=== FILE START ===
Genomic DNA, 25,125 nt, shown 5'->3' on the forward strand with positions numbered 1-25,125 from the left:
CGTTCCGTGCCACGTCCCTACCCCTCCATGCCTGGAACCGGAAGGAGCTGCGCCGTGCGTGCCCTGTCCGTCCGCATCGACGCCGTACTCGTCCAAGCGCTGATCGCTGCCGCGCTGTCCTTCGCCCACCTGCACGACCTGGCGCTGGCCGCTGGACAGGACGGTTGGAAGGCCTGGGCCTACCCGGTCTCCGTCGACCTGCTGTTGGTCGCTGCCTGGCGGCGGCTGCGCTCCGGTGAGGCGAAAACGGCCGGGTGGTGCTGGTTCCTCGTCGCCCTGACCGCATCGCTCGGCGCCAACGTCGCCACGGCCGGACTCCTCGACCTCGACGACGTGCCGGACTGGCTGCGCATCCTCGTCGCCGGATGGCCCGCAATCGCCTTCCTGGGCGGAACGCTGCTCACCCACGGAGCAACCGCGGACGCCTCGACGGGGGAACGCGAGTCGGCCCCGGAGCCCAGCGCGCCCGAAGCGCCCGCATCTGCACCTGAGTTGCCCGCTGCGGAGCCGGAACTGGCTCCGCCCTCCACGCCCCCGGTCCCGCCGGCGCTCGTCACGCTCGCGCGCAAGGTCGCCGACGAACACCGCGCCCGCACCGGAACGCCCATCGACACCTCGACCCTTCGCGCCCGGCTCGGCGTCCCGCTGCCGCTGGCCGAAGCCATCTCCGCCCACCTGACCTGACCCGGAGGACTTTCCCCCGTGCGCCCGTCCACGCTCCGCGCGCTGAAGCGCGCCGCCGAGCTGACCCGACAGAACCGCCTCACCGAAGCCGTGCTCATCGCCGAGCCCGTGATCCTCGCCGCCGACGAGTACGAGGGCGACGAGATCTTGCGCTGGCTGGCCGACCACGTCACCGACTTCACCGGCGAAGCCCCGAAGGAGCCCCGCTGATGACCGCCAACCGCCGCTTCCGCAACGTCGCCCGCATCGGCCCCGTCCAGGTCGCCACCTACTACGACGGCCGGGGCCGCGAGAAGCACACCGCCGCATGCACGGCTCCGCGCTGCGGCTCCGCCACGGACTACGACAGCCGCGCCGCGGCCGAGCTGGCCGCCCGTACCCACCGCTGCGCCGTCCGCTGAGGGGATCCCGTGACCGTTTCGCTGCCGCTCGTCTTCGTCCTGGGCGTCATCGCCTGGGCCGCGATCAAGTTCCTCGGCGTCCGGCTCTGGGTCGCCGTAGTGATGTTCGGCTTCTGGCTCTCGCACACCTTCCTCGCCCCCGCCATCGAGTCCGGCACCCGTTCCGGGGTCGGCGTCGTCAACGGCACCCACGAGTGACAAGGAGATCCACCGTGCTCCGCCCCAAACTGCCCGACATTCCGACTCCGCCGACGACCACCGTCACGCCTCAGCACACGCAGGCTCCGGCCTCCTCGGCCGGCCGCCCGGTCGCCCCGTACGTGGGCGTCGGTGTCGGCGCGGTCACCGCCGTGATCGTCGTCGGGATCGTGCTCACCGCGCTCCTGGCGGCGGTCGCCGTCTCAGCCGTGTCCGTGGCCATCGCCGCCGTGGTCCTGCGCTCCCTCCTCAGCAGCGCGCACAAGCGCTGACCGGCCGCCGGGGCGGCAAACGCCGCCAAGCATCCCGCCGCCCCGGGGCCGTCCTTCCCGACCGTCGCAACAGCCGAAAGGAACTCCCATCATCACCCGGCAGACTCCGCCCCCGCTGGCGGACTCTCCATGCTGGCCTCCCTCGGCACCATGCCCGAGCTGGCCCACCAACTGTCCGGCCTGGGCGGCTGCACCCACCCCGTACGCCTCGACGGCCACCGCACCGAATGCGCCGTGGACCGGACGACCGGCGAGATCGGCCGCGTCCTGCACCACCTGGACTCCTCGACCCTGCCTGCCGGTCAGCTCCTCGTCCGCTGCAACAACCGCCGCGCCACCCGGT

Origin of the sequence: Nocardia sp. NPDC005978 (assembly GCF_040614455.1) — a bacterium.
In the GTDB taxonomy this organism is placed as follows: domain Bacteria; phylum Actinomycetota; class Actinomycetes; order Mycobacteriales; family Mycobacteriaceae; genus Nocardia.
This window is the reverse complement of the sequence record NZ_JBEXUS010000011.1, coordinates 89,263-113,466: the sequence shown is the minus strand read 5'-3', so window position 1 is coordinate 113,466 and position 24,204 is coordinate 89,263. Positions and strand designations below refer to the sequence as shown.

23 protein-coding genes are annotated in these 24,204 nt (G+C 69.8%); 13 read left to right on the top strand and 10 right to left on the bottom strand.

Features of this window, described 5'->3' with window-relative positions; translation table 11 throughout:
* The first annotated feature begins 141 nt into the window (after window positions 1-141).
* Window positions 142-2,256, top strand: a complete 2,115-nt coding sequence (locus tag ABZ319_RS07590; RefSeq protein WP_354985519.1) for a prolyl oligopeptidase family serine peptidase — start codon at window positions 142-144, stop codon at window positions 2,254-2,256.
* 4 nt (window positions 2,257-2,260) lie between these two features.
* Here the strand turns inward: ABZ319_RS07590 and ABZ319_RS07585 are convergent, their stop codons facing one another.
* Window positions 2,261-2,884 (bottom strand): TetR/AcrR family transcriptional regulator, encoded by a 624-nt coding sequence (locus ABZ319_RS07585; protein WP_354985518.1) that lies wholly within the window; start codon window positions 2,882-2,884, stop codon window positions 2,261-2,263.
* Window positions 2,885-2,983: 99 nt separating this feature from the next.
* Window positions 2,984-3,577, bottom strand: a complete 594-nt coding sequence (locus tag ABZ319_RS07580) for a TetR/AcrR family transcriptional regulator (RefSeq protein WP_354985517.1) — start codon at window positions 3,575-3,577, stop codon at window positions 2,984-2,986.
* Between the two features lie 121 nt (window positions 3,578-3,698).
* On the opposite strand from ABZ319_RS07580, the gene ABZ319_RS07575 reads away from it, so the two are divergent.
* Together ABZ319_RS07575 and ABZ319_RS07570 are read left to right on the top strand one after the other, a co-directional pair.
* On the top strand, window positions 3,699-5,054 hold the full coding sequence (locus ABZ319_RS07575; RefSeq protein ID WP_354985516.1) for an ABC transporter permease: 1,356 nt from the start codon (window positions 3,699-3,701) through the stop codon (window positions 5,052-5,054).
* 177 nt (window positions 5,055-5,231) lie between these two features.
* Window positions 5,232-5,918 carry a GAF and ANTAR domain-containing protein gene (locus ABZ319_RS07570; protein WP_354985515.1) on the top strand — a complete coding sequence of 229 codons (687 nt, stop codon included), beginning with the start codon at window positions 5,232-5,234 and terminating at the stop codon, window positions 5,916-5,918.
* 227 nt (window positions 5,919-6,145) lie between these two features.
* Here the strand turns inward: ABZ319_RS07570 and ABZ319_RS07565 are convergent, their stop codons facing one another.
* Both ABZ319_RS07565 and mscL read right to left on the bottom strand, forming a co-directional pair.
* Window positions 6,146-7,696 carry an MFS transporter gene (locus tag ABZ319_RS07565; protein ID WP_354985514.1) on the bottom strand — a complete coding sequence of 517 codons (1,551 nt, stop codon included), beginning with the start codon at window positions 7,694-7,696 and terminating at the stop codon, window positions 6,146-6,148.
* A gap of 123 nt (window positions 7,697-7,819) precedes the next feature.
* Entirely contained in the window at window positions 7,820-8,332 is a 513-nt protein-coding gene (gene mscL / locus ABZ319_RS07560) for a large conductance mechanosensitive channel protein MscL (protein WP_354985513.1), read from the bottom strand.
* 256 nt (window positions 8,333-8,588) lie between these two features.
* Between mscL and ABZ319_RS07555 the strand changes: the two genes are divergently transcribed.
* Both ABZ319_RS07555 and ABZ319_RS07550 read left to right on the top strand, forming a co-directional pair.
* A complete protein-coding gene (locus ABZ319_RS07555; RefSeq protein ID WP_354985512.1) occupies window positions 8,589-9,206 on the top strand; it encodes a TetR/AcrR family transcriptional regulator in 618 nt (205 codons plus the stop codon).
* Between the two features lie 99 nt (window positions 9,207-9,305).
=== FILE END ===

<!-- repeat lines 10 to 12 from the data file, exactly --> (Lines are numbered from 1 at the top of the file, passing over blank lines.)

* 4 nt (window positions 2,257-2,260) lie between these two features.
* Here the strand turns inward: ABZ319_RS07590 and ABZ319_RS07585 are convergent, their stop codons facing one another.
* Window positions 2,261-2,884 (bottom strand): TetR/AcrR family transcriptional regulator, encoded by a 624-nt coding sequence (locus ABZ319_RS07585; protein WP_354985518.1) that lies wholly within the window; start codon window positions 2,882-2,884, stop codon window positions 2,261-2,263.